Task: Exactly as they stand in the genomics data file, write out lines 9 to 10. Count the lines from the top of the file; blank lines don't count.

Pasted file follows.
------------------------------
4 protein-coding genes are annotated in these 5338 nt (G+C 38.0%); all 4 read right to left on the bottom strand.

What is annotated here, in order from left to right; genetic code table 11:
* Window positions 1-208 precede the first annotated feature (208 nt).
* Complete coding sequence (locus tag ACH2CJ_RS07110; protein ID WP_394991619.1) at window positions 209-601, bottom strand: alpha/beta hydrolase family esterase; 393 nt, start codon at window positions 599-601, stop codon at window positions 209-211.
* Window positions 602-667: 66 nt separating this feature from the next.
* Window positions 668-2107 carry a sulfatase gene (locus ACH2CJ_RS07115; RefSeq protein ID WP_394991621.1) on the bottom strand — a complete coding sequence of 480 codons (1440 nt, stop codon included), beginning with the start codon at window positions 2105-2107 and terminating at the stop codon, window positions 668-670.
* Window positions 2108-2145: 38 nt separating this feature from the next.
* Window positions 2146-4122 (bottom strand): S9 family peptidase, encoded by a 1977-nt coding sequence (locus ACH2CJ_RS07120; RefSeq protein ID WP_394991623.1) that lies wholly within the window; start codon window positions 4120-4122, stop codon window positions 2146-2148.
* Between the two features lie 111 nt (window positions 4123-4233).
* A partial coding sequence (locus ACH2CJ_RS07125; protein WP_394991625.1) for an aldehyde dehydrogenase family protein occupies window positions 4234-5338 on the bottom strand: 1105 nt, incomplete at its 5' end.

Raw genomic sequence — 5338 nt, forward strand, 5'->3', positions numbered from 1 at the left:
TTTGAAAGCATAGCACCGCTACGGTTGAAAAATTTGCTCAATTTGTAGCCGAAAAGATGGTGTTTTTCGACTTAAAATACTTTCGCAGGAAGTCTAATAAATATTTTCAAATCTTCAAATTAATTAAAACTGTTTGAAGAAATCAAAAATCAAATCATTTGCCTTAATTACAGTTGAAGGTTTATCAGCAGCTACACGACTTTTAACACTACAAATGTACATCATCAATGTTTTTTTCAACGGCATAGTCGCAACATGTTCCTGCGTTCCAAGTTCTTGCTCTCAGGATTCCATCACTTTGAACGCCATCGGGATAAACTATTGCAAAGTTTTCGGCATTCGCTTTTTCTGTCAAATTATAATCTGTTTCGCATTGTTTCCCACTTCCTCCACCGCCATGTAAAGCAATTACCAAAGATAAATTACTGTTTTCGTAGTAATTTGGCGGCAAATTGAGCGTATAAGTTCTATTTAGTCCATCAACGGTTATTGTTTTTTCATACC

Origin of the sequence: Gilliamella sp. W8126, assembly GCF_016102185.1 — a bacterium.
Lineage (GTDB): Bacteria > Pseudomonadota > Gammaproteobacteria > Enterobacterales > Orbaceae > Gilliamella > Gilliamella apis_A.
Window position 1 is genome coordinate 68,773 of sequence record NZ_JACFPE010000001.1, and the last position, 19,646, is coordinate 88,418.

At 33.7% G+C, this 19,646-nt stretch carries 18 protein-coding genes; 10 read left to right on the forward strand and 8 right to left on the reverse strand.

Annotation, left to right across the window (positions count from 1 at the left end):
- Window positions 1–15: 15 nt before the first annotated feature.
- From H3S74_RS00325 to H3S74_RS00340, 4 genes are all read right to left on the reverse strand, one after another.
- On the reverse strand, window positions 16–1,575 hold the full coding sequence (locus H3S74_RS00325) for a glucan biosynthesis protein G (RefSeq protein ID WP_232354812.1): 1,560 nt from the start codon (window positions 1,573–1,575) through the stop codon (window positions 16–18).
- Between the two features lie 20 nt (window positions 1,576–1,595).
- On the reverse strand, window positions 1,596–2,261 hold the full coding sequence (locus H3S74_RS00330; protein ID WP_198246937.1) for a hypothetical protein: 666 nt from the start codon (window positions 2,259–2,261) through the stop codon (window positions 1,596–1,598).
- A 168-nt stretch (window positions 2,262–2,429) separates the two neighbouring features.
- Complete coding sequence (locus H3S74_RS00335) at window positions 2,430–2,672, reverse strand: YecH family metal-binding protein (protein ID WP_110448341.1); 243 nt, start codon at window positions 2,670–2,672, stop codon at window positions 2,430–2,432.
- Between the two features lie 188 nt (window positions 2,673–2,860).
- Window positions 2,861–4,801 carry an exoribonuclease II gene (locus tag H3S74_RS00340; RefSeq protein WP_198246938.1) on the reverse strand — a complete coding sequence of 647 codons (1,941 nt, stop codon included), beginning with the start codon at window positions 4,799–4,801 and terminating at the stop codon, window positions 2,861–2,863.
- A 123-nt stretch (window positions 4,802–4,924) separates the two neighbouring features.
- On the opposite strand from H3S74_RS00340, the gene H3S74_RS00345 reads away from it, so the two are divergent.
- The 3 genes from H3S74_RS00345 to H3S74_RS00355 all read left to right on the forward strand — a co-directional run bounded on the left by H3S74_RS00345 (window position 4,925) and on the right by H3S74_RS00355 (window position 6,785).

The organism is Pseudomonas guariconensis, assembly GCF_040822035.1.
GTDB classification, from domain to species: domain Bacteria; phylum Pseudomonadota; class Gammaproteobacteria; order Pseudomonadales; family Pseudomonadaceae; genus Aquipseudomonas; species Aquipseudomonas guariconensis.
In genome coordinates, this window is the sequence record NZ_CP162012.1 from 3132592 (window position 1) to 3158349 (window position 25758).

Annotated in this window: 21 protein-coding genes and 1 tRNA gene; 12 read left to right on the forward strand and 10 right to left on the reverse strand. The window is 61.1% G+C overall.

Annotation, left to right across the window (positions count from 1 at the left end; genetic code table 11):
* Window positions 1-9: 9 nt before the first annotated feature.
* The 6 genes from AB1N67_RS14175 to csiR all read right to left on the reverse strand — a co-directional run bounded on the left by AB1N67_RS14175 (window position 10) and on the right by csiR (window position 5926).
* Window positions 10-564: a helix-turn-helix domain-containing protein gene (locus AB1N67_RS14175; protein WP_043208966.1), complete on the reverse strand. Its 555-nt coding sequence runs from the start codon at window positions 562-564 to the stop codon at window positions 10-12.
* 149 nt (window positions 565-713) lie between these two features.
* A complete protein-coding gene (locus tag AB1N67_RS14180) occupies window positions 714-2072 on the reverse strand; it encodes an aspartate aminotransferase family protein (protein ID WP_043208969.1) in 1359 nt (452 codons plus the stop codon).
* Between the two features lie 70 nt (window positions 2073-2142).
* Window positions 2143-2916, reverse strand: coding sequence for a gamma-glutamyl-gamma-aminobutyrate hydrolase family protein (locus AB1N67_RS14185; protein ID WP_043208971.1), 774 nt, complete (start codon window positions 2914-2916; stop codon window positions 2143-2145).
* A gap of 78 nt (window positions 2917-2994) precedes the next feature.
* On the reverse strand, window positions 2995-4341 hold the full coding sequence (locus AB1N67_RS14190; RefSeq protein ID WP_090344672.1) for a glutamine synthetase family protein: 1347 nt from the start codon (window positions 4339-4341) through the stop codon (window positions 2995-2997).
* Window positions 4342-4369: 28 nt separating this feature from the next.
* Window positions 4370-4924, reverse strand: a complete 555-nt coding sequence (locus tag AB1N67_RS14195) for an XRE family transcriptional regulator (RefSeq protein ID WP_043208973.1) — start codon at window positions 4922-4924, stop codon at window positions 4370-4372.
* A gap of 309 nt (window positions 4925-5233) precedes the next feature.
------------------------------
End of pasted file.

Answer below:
* Between the two features lie 111 nt (window positions 4123-4233).
* A partial coding sequence (locus ACH2CJ_RS07125; protein WP_394991625.1) for an aldehyde dehydrogenase family protein occupies window positions 4234-5338 on the bottom strand: 1105 nt, incomplete at its 5' end.